Clinical psychologist Dr. Suzanne Schneps has been in practice for over 30 years in the Cleveland area. Let’s face it; we are sharing close quarters with our teenagers. If they were challenging before, they are more challenging now.
Q: What do we do as parents when we see all the Facebook pictures that look like everyone’s having so much fun while every time you say something to your kid, they sneer at you, they ignore you, or they slam a door?
Schneps: First of all, most people are not putting on Facebook that I screamed at my kid, or I threw a cauliflower at their head, or I just couldn’t stand it anymore. But the most important way that a parent can handle themselves is to apologize. It means so much to kids when we as grown-ups say, “You know, the feelings are getting so big. I didn’t handle it well. And I apologize.” One of the few things I can guarantee at this time is that I don’t think anybody could be perfect. It’s just too hard.
When you live with a kid who has been challenging all along, it makes it even more difficult. Just like before, we need to look at why are they being defiant. Are they being defiant because they’re scared? If you’ve had a challenging relationship with your family and you call your mother a few interesting names and you call your father a few more interesting names, you change the set. Now, you don’t have to be worried about the Corona virus.You can be in a fight with your parents. And that’s familiar. You really know they love you. And in the end, all will be OK. So some of it is about being scared. Some of it’s about being sad or being disappointed. Some of it’s about the uncertainty.
Q: Is there a place now to be able to try and peel back the layers and see what’s causing the defiance?
Schneps: Some kids might be interested in that experience. But it is unlikely to think that under extreme stress, kids are going to let us know what this is all about. I think the one thing that parents can try to do is to empathize. This is really hard. It’s hard for all of us, but it’s especially hard when you are the defiant teen who is used to escaping and there’s no escape. They’re stuck. The most important thing is to emphasize the need for safety.
Q: How can we try to do something fun for a moment with our defiant teen?
Schneps: Defiant teens don’t want to have fun. They don’t want to participate. So give them a choice. There’s no control in any of this. It’s okay if they don’t want to participate. Maybe they do not want to play family trivia. They do not want to play Monopoly. They don’t want to see the same movie. Go back for a second to your two-year-old when you give them the blue cup and they wanted the red cup. Something would tip them off. The same is true with the defiant teen. One thing that seems to be somewhat helpful is to say “We need some space and the rest of us are going to go for a drive. You’re welcome to come. But I’m thinking maybe you need space, too.”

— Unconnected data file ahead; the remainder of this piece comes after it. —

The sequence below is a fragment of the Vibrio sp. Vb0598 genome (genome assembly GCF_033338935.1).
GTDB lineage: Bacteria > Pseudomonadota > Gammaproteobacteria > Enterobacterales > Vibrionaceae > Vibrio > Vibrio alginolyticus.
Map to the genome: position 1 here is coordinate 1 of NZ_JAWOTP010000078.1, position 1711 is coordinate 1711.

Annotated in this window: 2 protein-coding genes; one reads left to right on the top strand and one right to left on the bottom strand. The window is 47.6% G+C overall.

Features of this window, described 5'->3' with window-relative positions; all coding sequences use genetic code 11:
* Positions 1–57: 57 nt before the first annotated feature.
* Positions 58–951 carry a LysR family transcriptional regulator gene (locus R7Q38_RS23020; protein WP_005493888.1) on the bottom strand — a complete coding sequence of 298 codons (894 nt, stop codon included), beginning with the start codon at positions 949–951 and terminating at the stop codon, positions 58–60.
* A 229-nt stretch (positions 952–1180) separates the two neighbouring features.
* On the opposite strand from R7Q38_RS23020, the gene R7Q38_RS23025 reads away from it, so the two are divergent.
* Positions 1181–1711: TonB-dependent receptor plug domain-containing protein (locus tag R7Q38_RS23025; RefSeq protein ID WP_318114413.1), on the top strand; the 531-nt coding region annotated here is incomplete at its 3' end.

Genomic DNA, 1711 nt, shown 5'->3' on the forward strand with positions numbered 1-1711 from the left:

Q: That sets off alarms for me. I’m worried that the other message we might be sending is there’s us and there’s you.
Schneps: That’s an outstanding point, because the defiant teen will frequently say, “Nobody likes me. Actually, nobody loves me. They love my sister, my brother, everybody better. They don’t love me.” So one of the things that I suggest to parents is to do a few kindnesses. I call it running the Ritz Carlton. Say tomorrow is breakfast in bed. What’s the difference? You know, a little orange juice, whatever you happen to have in the house. A little piece of candy that you put on their pillow with a little note that you love them. And does it work? All of the hurt just doesn’t go away, but for the second, they get to see that they’re cared about. We always invite them. It’s their choice, whether they come. It’s their choice.
Q: If they choose to come and take down the whole experience, then what do we do?
Schneps: We’re thinking, “I can’t believe I decided to invite them. And they’ve ruined it. And I needed to get out.” But we say, “This is so disappointing. I guess we’re going to turn around. I guess this just didn’t work.” We get out of a car. And we hope that they get out of the car, too, and that maybe it’s calm for a minute. There isn’t any magic. They were challenging before and now they’re confined, which escalates that feeling. They feel super trapped because they’re trapped within themselves.
Q: What if we asked them to do us a favor. Does that work?
Schneps: No. “Why should I do you a favor? You don’t love me. You love Sally and George so much, Ma. Why don’t you ask them to do you a favor.” You can’t implore them to be behave a little differently. That doesn’t work. If you’re lucky enough to see a moment or two of kindness, don’t forget to say, “I really enjoyed that meal with you. It was really pleasant.” It’s hard to remember that. But any time that we can, stroking the positive really helps so much. It doesn’t mean that five seconds later they’re not going to be really upset and defiant. They’re all good kids. They’re just really hurting.
Q: What’s one big message you want to give to parents who are living with that type of child in their house and really struggling right now?
Schneps: Forgive yourself for when you have a moment, and work really hard to find the moments to be positive with them. Let them know how much you do love them and that it’s really a hard time. And it’s so uncertain. And that uncertainty makes everybody anxious. Maybe hold on to the idea that there will be a vaccine for some hope so we don’t need to be afraid for the long term.